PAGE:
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ANKARA, Turkey (AP) — A U.S. national who is a member of the Islamic State group has been deported home, a Turkish official said Monday, as Ankara began repatriating captured foreign IS fighters.
Turkish Interior Ministry spokesman Ismail Catakli told Turkey’s state-run Anadolu Agency that a German and a Danish national would also be repatriated later on Monday, while seven other German nationals would be returned on Nov. 14.
The U.S., Germany and Denmark did not immediately comment on Ankara’s announcement.
Turkey has over the past few weeks criticized Western nations, including Britain and the Netherlands, for refusing to take back their nationals who had joined the militant group and vowed to send back IS militants — even if their citizenship has been revoked.
Cataki did not provide further information on the IS suspects being sent home but said they were held in Turkish deportation centers.
Two Irish nationals, two German nationals and 11 French nationals who were captured in Syria would also be transferred to their countries of origin soon, he added.
“This morning, a foreign terrorist fighter from the United States was deported from Turkey after the procedures at the deportation center were completed,” Anadolu quoted Catakli as saying.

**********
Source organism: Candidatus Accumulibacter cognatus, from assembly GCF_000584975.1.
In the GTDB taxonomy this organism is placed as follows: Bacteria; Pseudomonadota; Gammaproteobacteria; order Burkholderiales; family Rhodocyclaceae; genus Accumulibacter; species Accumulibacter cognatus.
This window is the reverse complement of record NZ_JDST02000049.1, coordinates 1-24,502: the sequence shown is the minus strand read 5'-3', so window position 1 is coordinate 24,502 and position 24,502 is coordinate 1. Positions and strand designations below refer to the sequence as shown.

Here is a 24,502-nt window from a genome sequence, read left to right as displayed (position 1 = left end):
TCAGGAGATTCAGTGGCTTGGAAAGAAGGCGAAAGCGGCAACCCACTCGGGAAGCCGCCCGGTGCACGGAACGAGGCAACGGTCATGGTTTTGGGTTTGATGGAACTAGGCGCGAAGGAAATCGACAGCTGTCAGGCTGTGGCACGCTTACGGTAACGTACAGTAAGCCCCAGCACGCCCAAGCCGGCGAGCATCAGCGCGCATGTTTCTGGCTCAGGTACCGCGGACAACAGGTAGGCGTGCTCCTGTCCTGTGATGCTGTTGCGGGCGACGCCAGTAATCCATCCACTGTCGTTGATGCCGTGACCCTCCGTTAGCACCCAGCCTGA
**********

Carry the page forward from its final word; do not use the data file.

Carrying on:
Catakli stressed that Turkey is determined to return “the foreign terrorist fighters to their own countries.”
Earlier, Turkish Interior Minister Suleyman Soylu said that Turkey is not “a hotel” for IS militants and announced that the deportations would start as of Monday.
Turkey has been accused of enabling the influx of thousands of foreign IS sympathizers into Syria over the years and at the height of the extremist group’s “caliphate,” the Turkish border crossings were the main route for those hoping to join the IS in Syria.
Soylu did not provide any numbers or further details on those who would be sent back. He previously said about 1,200 foreign IS fighters were in Turkish prisons and 287 members, including women and children, were re-captured during Turkey’s military offensive into northeast Syria last month.
Turkey’s move comes amid Ankara’s frustration with Western nations that have refused to back its invasion of northeastern Syria and its offensive against Syrian Kurdish fighters, whom Ankara considers terrorists linked to Kurdish insurgents fighting inside Turkey. Many countries have voiced concerns that the Turkish incursion would lead to a resurgence of the Islamic State group.
Several European countries, including Britain, have stripped IS fighters of their nationalities, to prevent their return.
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